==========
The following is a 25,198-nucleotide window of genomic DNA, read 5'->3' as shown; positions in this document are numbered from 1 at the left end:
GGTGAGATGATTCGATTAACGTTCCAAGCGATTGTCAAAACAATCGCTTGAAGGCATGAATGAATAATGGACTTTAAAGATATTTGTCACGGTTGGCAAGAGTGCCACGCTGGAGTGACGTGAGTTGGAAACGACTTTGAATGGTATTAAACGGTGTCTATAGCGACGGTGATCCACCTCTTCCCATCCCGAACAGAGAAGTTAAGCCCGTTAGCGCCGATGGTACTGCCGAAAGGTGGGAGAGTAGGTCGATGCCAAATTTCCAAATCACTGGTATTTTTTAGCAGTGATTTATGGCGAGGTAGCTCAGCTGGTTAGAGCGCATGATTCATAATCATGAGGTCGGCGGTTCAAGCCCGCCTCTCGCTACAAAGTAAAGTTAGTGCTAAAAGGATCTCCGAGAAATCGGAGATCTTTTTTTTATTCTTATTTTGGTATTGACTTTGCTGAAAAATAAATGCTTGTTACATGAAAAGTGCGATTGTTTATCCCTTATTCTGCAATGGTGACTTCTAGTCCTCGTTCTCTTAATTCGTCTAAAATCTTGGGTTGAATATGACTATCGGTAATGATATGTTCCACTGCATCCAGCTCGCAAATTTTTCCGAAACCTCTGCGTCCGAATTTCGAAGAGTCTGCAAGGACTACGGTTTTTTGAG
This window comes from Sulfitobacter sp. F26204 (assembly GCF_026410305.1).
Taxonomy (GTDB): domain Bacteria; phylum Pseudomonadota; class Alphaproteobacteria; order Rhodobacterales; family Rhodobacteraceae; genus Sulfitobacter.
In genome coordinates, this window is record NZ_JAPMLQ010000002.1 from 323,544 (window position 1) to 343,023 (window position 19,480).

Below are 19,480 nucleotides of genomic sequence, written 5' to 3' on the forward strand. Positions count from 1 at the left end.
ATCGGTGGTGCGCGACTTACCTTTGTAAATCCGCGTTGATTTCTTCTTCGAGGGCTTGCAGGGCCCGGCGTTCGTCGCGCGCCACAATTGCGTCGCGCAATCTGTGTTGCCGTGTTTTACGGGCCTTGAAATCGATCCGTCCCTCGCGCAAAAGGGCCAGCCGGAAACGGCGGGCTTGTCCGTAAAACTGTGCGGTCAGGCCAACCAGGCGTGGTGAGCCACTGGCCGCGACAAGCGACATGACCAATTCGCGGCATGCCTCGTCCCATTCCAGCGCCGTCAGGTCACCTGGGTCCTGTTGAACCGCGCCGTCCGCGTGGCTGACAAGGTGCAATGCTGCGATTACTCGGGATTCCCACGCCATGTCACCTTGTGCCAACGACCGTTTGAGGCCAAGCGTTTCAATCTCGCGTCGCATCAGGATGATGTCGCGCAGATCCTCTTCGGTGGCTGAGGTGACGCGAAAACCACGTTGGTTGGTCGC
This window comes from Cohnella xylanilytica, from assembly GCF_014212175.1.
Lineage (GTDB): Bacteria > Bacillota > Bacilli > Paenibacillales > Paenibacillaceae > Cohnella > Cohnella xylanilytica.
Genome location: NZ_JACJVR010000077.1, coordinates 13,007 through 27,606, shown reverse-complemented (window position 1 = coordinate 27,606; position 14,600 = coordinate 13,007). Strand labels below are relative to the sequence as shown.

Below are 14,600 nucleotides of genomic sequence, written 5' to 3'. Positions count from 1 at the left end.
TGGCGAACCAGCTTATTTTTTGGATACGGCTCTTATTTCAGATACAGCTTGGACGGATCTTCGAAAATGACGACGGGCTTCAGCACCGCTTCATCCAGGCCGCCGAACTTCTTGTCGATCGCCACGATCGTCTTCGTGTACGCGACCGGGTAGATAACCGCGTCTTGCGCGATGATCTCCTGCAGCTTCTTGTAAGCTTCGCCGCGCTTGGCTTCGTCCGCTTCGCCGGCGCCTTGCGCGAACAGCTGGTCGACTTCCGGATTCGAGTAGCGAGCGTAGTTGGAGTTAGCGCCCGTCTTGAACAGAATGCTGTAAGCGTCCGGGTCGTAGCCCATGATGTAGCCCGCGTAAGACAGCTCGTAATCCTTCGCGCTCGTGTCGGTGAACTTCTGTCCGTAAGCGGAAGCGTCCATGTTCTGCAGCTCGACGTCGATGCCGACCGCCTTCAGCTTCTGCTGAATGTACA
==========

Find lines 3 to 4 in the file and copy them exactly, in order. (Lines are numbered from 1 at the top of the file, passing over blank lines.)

This window comes from Sulfitobacter sp. F26204 (assembly GCF_026410305.1).
Taxonomy (GTDB): domain Bacteria; phylum Pseudomonadota; class Alphaproteobacteria; order Rhodobacterales; family Rhodobacteraceae; genus Sulfitobacter.